Camp fire blazes.

Photo: Israel Nebeker, lead singer and co-founder of Blind Pilot last night at the Paradise.

Pulp and Circumstance has a new reviewer, my kitties! Hailing from Massachusetts and currently a sophomore at Tufts University, Sara Harari will bring you her vibrant, fresh perspective on all types of gigs happening in and around the city…no the matter whether she has to get her college ass out of bed the next morning for some class I surely would never have even been allowed in during my schooling days. She’ll juice all that musical pulp for you on those few hours of sleep the youngins can get by on…so welcome her kindly, and you shall think of her fondly.

Sara had the pleasure of taking to her third review last night, when she sat around the figurative campfire thanks to the sounds of Low Anthem and Blind Pilot, to bands that are sure to make even more noise come 2010. Instead of flicking the light, Harari and her fellow gig-goers seem like they should have built up a pile of wood, got to rubbing in harmony with the bands as they went on, and welp, created their own blaze as accompaniment. Alas, it didn’t happen, but here’s what did…

I’m back from another night spent guzzling diet Pepsi and listening to good music instead of studying for a midterm. Last night, the Paradise featured three bands: Mimicking Birds, the Low Anthem, and Blind Pilot. My friend and I arrived just as Mimicking Birds were finishing their set. From what we caught: slow melodies, acoustic instruments, and crooning vocals.

On the last night of their tour with Blind Pilot, the three members of the Low Anthem, Ben, Jeff and Jocie, seamlessly intertwined their voices and their instruments to create a sound reminiscent of campfires. Ok, this might sound a little weird, but really, listening to them reminded me of sitting around a campfire and watching sparks rise into a pitch-black, star-studded sky. Jocie plays an instrument called crotales, which adds a mystical feel to the whole sound.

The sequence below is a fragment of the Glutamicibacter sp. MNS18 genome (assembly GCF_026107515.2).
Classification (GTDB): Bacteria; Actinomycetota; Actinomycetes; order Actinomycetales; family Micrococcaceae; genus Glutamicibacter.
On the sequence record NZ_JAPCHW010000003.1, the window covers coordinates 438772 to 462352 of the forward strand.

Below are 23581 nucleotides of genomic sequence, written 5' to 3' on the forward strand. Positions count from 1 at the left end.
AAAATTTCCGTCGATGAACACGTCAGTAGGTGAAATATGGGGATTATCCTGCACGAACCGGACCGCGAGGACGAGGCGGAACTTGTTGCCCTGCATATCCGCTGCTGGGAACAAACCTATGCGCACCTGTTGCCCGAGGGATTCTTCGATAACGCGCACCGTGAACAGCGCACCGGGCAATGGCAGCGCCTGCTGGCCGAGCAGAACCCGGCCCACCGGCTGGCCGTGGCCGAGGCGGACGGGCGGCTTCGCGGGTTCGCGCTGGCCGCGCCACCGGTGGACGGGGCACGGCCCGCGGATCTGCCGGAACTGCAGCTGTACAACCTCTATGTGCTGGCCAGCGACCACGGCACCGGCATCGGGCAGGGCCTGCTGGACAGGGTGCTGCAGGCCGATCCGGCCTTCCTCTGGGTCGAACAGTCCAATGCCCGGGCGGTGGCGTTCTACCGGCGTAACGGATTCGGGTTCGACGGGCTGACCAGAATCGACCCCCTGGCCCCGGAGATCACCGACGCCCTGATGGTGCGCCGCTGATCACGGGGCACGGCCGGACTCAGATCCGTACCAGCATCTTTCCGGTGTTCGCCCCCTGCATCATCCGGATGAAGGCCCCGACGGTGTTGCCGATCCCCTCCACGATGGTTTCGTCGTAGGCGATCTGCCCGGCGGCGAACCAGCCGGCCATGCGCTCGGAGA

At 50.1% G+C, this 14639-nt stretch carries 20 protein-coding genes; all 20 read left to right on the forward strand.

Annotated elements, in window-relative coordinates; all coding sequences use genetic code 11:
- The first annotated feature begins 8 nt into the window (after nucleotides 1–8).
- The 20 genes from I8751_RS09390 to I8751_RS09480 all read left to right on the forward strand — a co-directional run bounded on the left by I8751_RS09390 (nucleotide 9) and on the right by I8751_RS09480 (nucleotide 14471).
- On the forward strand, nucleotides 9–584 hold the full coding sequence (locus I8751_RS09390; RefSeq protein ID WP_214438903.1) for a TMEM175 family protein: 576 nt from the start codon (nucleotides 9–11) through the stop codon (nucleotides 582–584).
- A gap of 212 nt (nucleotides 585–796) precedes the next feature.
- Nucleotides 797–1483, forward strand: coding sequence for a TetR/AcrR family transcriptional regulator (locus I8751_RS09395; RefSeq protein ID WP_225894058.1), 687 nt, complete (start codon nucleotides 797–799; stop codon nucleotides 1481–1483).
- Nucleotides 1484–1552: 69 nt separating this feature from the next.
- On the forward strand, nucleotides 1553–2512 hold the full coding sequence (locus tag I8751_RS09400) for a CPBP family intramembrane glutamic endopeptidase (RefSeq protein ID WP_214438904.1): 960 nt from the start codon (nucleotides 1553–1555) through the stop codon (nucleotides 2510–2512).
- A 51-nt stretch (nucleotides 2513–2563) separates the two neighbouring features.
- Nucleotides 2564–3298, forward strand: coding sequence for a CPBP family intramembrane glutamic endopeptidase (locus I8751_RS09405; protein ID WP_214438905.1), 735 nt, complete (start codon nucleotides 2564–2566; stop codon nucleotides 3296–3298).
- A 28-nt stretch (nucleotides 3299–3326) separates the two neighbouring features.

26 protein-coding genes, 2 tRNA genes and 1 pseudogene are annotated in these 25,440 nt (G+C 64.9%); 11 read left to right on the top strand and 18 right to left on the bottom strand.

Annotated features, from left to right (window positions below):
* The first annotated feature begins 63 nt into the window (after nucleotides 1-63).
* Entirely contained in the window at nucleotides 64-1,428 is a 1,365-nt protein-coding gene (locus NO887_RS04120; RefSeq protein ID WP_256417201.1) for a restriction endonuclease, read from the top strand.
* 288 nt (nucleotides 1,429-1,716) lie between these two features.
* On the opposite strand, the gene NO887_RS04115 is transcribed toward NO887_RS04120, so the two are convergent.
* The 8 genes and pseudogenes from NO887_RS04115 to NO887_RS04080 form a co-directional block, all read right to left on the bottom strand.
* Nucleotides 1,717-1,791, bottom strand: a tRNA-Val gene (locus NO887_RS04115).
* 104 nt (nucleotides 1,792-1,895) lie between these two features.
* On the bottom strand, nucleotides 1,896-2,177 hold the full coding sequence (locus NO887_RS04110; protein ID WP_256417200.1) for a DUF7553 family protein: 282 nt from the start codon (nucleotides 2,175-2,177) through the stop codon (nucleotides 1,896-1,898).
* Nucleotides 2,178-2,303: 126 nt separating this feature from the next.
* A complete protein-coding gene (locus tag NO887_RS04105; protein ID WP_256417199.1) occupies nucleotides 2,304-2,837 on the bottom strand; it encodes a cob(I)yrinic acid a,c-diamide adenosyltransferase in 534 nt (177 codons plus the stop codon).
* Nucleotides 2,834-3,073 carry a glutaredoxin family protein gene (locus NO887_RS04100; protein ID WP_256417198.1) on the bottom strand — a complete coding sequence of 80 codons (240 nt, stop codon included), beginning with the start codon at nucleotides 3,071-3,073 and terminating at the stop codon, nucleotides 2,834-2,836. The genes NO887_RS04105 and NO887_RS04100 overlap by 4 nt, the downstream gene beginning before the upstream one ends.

Some songs had a Bob Dylan feel with acoustic guitar and harmonica. Others had sounds that I’d never thought could go with folk music. In “This God Damn House,” Ben whistles into two cellphones held up to the mike. It gave an eerie, lonely sound. Watch the video on their site.

The group then switched up the acoustic sound with electric guitars and drum. Somehow, they still managed to hold onto the folk rock feel. “Cigarettes, Whiskey and Wild Women” has Ben and Jocie on belting vocals warning about wild women. The crowd stomped and cheered along with the solos and followed the song with thunderous applause.

For their last song, the band brought friends including the members of Blind Pilot onstage to add a new dimension of richness to the vocals and a beautiful trumpet solo. It made for a nice transition into Blind Pilot’s set. It also re-enforced my campfire motif – it was as if they had invited some friends over to see if they wanted to roast marshmallows, and those friends just happened to bring their instruments, Blind Pilot’s set wasn’t as quiet-folk-y as that of New Anthem; instead it was beat driven wonderfulness.

The six-member band (five guys and one girl, man I wish I was her) started by Israel Nebeker and Ryan Dobrowski combined heartfelt lyrics and masterful instrumentals. You could tell that this group loved being onstage. Although they didn’t have long conversations with the audience, the blissful smile on the face of Dave Jorgensen, the trumpet player, said it all. Everyone in the band sang along with the soloist, whether or not they had a mike.

The crowd lapped it up. How could we say no to a vibraphone in a rock band? (vibraphones are Marimba-like instruments) “Go On, Say It” (featured on iTunes as a ‘Single of the Week’ free download in July 2008) had the crowd moving in sync and singing along.

If I was taking a cross-country roadtrip, I would be fine with having their album playing on repeat the whole time; it’s not the kind of music that you get tired of listening to. It’s a little like Fleet Foxes or Josh Ritter, but with a lovely combination of male and female vocals on every song. Their debut album, 3 Rounds and a Song, is at the top of my Christmas list.

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